The first wave of announced cuts resulting from Turner Broadcasting System Inc.’s gaining full control of Court TV came down last Tuesday with around 50 staffers and executives losing their positions.
The impacted departments — either in part or in full — were affiliate relations, corporate communications, finance and accounting, according to cable-network executives familiar with the situation.
Those given the axe received severance packages, while some were offered equivalent posts at Turner’s Atlanta headquarters, but declined to make the transfer from New York. More cuts are expected to be made over the next 60 to 90 days.
Last month, Time Warner paid some $735 million in cash to Liberty Media Corp. to secure the half of the 86-million-subscriber Court TV — which has more than 400 employees — that it didn’t own.
“As anticipated, in the course of integrating Court TV business operations into the Turner Broadcasting organization, we have identified some job redundancies in areas that overlap with existing Turner infrastructure,” Turner said in a statement. “As a result, some Court TV positions are being eliminated. We are working closely with affected employees to provide transition support and resources.”
Some workers packed up their belongings June 20, while others will be clearing out over the next few weeks, according to executives.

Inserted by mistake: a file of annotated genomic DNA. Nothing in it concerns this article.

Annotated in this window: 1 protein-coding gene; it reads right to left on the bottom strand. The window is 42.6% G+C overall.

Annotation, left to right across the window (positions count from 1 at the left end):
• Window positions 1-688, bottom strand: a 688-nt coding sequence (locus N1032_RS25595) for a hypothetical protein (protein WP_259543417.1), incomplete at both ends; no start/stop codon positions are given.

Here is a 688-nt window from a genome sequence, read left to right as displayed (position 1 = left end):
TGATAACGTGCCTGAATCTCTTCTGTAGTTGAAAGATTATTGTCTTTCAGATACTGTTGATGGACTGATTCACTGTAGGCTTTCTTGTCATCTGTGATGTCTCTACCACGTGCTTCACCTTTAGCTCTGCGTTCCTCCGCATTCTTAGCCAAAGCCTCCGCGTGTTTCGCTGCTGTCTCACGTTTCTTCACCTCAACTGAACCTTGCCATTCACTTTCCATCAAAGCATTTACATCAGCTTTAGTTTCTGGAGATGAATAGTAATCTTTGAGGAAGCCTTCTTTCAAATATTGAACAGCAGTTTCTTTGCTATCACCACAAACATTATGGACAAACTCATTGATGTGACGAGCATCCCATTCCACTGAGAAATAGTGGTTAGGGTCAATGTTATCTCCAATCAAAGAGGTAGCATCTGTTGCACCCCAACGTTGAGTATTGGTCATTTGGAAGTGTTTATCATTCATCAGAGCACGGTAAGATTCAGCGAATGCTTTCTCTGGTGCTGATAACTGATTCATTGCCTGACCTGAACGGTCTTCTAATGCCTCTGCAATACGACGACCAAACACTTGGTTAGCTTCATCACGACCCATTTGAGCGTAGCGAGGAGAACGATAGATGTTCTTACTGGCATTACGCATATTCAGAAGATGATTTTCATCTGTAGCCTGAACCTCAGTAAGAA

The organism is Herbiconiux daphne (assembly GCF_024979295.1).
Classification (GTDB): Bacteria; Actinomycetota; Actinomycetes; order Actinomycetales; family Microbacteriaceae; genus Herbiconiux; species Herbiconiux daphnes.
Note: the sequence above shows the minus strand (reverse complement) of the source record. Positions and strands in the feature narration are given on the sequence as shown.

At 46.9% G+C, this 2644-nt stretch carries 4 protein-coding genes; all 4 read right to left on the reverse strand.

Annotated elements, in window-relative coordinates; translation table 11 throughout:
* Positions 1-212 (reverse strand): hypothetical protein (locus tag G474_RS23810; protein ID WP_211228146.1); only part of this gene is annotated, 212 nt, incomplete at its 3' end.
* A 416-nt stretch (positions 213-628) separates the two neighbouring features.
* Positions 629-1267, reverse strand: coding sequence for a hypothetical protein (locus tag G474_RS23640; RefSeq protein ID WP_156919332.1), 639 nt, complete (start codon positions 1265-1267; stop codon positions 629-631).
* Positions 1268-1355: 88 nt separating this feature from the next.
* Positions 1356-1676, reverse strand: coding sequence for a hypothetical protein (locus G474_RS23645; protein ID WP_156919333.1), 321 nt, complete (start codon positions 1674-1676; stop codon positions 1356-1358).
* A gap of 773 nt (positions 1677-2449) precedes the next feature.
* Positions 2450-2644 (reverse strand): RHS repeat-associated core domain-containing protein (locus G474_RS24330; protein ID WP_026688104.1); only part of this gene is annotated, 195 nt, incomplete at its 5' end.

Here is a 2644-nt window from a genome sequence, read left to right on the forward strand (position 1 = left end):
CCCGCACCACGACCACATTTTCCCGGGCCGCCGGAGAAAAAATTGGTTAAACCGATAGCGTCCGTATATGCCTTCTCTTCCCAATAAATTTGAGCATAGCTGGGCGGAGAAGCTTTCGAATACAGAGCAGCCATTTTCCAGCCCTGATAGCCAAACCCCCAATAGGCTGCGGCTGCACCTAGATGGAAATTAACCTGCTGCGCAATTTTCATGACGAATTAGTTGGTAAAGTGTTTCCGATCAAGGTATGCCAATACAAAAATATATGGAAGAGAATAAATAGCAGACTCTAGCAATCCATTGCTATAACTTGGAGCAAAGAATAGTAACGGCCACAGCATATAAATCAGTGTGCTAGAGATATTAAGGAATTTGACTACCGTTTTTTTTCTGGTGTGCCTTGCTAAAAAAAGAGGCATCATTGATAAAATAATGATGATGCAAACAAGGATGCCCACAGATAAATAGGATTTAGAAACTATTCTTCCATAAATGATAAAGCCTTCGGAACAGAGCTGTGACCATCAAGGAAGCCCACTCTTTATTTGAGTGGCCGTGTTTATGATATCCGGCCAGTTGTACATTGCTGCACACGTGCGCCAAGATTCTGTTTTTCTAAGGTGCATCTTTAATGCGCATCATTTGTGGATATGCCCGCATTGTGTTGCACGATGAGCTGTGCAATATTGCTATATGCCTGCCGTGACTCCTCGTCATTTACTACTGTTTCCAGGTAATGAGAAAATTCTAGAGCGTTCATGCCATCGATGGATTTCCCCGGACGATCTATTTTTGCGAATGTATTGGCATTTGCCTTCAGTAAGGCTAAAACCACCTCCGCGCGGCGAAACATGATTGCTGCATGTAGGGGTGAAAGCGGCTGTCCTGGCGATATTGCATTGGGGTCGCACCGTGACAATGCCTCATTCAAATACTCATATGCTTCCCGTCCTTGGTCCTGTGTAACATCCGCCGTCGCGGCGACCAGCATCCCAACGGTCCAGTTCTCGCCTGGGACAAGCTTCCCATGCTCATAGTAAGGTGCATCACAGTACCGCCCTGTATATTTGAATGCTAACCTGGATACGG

Among those caught in the round of cuts are executive vice president of affiliate relations Bob Rose and senior vice president of corporate communications Jennifer Geisser.
Indications are that Rose and his affiliate sales teams will remain until at least next month, with some expected to attend the July 17-19 Cable & Telecommunications Association for Marketing Summit in Boston.
“Their departures are being staggered a bit. Some will be given a chance to do a little networking in Boston,” one network executive said.
Other departments that could feel the pinch in the months ahead include legal, human resources and information technology.
Advertising sales has remained immune thus far, but that could change shortly. “You won’t see ad sales go until after the upfront business is finished,” an executive said.
Another network executive said senior vice president of marketing Mary Corigliano “has hired a lot more people since she came on board” late in 2004 “There are ties there to the affiliate side as well. As for programming, there could be some minimal reduction over time as shows change.”